|Pomona – at The Orange Tree Theatre, Richmond|
This edgy play is best for fantasy and sci-fi fans decides Liz Vercoe.....
That still might not matter if you remain intrigued by the unfolding (or, rather, rolling up) of the story. However, although it’s a story that drags you in with a punch you sometimes feel you are just hanging on in there because, ironically for a fantasy, the core of the story is not quite original enough.
What you do know without any doubt is that the world this play imagines is bleak and unforgiving. And peopled by very damaged individuals who can barely forge speaking relationships, let alone friendships. This is a class or group of people who don’t have a rusty can in a crusher’s chance of improving their circumstances and escaping. It also underlines for anyone and everyone the all-too-present terror of an “unknown something” being out to get you.
Its name and setting is a real place in Manchester. Pomona, the name of the goddess of abundance and fruitfulness is, ironically, the name of a still derelict strip of land, former docks, near Old Trafford and the Lowry Centre. All of which adds meaning to the play. McDowell can remind you of Tom Stoppard with all his referencing.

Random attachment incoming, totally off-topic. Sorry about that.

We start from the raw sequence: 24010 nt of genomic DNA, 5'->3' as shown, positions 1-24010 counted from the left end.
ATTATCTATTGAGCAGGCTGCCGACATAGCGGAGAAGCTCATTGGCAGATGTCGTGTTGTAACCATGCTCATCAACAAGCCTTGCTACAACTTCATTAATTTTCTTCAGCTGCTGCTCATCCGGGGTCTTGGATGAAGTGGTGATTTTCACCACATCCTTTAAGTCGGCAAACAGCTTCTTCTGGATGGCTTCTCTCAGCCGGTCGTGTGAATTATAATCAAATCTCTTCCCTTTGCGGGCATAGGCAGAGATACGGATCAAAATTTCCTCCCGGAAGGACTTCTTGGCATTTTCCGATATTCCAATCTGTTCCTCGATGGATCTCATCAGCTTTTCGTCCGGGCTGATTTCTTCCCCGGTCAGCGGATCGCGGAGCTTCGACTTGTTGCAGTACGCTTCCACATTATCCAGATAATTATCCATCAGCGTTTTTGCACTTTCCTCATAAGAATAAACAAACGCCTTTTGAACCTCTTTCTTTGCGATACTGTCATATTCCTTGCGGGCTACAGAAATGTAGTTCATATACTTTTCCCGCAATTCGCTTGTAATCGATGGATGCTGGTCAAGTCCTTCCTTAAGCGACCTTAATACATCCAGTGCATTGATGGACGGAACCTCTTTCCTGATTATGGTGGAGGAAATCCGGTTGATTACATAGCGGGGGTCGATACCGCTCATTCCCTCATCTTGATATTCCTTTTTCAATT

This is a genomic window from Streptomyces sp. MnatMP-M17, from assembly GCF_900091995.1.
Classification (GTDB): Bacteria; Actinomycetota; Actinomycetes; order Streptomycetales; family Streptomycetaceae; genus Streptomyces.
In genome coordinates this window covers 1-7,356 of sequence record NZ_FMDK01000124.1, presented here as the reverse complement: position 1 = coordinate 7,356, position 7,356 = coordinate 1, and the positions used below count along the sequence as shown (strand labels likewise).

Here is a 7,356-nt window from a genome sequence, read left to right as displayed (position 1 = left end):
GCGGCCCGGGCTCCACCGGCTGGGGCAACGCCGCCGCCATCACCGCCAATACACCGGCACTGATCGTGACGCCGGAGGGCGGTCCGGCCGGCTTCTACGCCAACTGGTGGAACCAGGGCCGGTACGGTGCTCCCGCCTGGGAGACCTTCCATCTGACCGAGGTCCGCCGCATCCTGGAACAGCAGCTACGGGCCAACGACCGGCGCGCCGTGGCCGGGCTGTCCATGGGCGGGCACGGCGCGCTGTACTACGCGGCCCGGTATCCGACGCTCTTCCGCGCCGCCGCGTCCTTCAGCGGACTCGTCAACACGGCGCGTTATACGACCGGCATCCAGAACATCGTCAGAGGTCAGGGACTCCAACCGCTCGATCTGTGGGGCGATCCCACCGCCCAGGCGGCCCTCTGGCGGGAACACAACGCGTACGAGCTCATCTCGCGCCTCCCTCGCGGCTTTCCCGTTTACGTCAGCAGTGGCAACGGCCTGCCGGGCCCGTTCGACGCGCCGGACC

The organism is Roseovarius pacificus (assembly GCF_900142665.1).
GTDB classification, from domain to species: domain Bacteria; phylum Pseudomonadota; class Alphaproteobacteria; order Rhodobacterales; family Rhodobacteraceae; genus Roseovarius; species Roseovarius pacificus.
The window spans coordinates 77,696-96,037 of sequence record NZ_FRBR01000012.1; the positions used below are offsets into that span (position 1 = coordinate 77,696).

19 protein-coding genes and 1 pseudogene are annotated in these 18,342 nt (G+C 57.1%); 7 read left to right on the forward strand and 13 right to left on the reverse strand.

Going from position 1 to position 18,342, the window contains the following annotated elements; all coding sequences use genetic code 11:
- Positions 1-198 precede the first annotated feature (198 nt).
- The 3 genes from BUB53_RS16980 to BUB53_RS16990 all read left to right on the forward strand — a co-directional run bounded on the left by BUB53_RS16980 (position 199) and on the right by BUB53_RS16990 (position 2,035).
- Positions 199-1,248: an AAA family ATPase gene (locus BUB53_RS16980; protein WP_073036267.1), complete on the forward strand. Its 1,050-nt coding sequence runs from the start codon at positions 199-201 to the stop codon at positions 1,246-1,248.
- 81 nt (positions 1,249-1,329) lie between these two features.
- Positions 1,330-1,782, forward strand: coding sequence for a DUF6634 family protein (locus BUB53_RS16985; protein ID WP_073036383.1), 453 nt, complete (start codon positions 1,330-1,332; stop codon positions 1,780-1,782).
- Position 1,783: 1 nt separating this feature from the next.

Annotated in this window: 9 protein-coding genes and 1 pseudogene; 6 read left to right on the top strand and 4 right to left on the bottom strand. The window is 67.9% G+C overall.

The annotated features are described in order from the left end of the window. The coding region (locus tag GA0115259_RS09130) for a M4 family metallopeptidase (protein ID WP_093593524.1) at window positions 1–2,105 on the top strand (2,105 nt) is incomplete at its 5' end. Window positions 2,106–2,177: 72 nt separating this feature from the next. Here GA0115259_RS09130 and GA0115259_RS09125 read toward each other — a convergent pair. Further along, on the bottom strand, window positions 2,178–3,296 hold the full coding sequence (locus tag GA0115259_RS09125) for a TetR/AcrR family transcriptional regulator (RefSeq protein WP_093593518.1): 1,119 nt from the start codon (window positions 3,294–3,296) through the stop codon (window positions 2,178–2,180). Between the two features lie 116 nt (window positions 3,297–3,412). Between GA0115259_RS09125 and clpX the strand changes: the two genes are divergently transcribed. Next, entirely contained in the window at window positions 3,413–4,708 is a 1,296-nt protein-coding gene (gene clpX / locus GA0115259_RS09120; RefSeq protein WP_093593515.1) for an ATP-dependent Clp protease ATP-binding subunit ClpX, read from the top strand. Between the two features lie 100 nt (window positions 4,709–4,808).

Under Ned Bennett’s direction the cast deliver the lines masterfully for they are required to both narrate and converse, often in interweaving staccato bursts, just as the stage is often plunged into blackness like very slow strobe lighting. All to a sound backdrop of often atonal music.
All good and building a bigger picture – you’re not short-changed on quality here. But what failed to surprise/shock was the reveal of why people are disappearing in this tale. Common fodder for fiction. And it can also be a problem if half the audience laugh at stuff the other half doesn’t get, leaving them feeling as alienated as the characters in the play. Effective audience participation? Maybe, but I don’t think intentional. But then that never stopped Stoppard, thank goodness.
You can buy the script/programme for £4
Pomona runs until 13 December. Post show talks 27 November 2.30pm and 2 December 7.30pm.